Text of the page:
Nevada Backroaders

Nevada 4-Wheel Drive Club
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 Post subject: Titus Canyon
PostPosted: Mon Sep 07, 2015 6:19 pm 
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Joined: Wed Apr 13, 2005 5:13 am
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Location: Henderson, NV
For the November club run, Chris and I will be running Titus Canyon. It will be on Saturday, 11/28/15. I know this is Thanksgining weekend, but if you're not going to Grandma's house, why not come on out and have some fun with us.:D We will meet in the lot across the street from The Stage Coach motel & Casino in Beatty, NV. Meet at 9:00 and roll at 9:30.

This is one of our favorite runs and everyone always has a good time. We will be staying for the weekend and camping at one of the local RV parks. You can camp or stay at one of the motels, or you can drive up for the day, then drive home. Beatty is about a two hour drive North from Las Vegas on Hwy 95. I hope to see you there.

John 8)

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 Post subject: Re: Titus Canyon
PostPosted: Wed Sep 09, 2015 11:50 pm 
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Joined: Sat Nov 16, 2013 5:36 pm
Posts: 104
Count me in!

PS can you PM where you guys are staying? I may come up a day early and go back on Sunday. Long drives are getting harder on me.


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 Post subject: Re: Titus Canyon
PostPosted: Sun Sep 13, 2015 12:56 pm 
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Joined: Mon Jan 23, 2006 9:15 am
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Location: Henderson
I hope to be on this run!


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 Post subject: Re: Titus Canyon
PostPosted: Mon Nov 02, 2015 11:48 am 
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Joined: Sun Jun 12, 2011 5:37 pm
Posts: 140
Location: Las Vegas,NV
We plan on being there. Will probably do a one-day trip.

Hope everyone had a fun Halloween.

:D :lol: :mrgreen:

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 Post subject: Re: Titus Canyon
PostPosted: Sun Nov 15, 2015 8:39 pm 
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Joined: Thu Oct 31, 2013 8:18 am
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Location: North Las Vegas, NV
We really enjoyed the drive last year but unfortunately we can't make it this time. Have fun and be safe.

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 Post subject: Re: Titus Canyon
PostPosted: Mon Nov 16, 2015 12:16 pm 
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Joined: Mon Feb 03, 2014 3:38 pm
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Interested... are folks staying in motels up there? Which ones?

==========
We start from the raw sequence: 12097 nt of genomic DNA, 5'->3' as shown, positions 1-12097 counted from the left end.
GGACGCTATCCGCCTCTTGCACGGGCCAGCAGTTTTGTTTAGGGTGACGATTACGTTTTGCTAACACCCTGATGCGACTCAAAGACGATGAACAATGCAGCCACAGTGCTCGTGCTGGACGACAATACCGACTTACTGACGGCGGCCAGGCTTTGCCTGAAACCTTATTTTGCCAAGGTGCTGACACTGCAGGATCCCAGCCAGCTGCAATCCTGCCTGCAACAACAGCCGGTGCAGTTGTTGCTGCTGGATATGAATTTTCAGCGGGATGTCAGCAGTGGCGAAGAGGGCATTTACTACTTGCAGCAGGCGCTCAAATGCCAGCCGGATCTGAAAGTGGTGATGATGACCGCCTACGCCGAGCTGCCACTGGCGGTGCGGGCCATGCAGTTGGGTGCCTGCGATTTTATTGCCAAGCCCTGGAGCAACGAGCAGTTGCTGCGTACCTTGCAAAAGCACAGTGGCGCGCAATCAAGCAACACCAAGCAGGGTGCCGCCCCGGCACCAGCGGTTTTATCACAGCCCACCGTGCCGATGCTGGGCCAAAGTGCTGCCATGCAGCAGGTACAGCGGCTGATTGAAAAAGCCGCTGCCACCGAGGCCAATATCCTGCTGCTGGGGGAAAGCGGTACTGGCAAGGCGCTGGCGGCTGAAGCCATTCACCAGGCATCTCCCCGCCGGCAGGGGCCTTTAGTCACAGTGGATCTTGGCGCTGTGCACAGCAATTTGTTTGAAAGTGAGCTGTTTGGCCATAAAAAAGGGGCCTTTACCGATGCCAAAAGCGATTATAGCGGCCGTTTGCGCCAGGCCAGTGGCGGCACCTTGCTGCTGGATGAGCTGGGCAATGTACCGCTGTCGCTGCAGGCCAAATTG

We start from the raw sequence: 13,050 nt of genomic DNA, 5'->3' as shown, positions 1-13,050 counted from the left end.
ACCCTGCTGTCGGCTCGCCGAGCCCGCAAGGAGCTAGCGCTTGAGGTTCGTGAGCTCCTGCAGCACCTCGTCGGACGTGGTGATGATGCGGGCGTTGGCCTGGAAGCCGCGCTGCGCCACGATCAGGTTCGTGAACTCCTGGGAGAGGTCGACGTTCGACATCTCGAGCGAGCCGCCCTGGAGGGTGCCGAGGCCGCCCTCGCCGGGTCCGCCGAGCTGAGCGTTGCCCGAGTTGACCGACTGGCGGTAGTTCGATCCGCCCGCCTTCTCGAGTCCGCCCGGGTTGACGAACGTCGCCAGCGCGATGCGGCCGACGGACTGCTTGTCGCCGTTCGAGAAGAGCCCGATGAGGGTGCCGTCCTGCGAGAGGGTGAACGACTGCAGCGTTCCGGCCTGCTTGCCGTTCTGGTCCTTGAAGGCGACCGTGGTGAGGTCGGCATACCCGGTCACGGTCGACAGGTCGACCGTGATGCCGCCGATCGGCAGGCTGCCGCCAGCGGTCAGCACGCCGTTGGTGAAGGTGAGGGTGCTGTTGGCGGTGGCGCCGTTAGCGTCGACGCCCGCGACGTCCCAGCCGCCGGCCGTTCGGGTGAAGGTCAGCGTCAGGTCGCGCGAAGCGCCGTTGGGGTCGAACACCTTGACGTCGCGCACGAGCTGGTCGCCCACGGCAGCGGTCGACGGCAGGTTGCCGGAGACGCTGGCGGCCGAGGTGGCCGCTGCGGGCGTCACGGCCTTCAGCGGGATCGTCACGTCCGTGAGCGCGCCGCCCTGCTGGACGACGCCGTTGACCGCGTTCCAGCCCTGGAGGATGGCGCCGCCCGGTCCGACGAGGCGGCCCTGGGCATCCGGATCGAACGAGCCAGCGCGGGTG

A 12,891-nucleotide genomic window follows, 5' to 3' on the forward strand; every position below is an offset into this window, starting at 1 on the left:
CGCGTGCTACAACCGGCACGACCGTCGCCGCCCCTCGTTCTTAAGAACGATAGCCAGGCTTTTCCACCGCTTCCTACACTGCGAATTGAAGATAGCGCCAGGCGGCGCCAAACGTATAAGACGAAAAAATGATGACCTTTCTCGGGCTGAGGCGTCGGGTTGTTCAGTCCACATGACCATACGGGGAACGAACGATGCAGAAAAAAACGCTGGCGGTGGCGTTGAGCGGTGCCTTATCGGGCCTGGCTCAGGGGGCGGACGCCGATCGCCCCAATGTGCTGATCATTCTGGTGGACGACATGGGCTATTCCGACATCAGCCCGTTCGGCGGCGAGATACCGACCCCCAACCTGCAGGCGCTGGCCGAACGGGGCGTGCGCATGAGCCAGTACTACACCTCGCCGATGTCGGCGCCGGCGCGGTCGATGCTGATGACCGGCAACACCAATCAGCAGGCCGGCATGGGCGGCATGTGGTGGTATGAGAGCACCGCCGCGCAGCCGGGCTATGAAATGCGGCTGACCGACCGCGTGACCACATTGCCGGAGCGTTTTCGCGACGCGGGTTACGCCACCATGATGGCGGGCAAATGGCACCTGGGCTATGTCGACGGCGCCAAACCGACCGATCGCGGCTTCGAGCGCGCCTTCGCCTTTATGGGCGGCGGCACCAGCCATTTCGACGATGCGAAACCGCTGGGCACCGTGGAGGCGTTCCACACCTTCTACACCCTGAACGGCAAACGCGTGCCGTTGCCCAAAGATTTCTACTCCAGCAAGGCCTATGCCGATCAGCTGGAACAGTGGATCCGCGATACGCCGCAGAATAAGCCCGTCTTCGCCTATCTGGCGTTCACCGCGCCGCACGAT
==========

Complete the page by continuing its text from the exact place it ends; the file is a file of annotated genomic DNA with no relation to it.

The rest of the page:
and we have a pet, small, non-shedding dog, so we must consider that in our decision.


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 Post subject: Re: Titus Canyon
PostPosted: Tue Nov 17, 2015 10:42 am 
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Joined: Sun Jun 12, 2011 5:37 pm
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Location: Las Vegas,NV
The Death Valley resort, I think it is called, is pet friendly, stayed there last year. Not 5-star, but neither is Beatty. Comfortable.

:D :lol: :mrgreen:

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Walt, Kelly, and Gretamae the Dog

2015 JKU Rubicon
2.0" AEV lift
16" ProComp steel wheels
33" BFG KO2's
Smittybilt RockCrawler side armor
AFE cold air intake
Bilstein 5100 shocks


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 Post subject: Re: Titus Canyon
PostPosted: Wed Nov 18, 2015 10:23 am 
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Joined: Mon Sep 29, 2003 5:54 pm
Posts: 139
Location: las Vegas
I will be heading up on Wednesday the 25th should be there early afternoon. See everyone as you get there

ed

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 Post subject: Re: Titus Canyon
PostPosted: Sun Nov 22, 2015 9:15 pm 
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Joined: Fri Jan 31, 2014 1:51 pm
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Location: North Las Vegas
My son and I will be there....cya soon

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 Post subject: Re: Titus Canyon
PostPosted: Tue Nov 24, 2015 11:41 am 
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Joined: Mon Jan 23, 2006 9:15 am
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Location: Henderson
I just made reservations at the Death Valley Inn in Beatty for Friday and Saturday night. Reasonable rates, and they accept pets, with a small extra fee.

David, the 'resident Backroader's geologist', may be coming along with me.

Looking forward to seeing you all there!


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 Post subject: Re: Titus Canyon
PostPosted: Tue Nov 24, 2015 8:37 pm 
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Joined: Mon Jan 19, 2009 7:03 pm
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Location: Henderson
I love Death Valley but I will be working Friday and Saturday. Have a great time and HAPPY THANKSGIVING TO EVERYONE.


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 Post subject: Re: Titus Canyon
PostPosted: Wed Nov 25, 2015 4:02 pm 
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Joined: Tue Sep 30, 2003 11:00 am
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Location: Las Vegas again
I love Titus Canyon. You guys have fun. I'm jealous.

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 Post subject: Re: Titus Canyon
PostPosted: Wed Nov 25, 2015 4:49 pm 
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Joined: Fri May 15, 2015 1:13 pm
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Location: Las Vegas, NV
I should be there. I'm currently doing my geology homework for the run. :-)

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 Post subject: Re: Titus Canyon
PostPosted: Thu Nov 26, 2015 2:06 am 
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Joined: Fri May 15, 2015 1:13 pm
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Location: Las Vegas, NV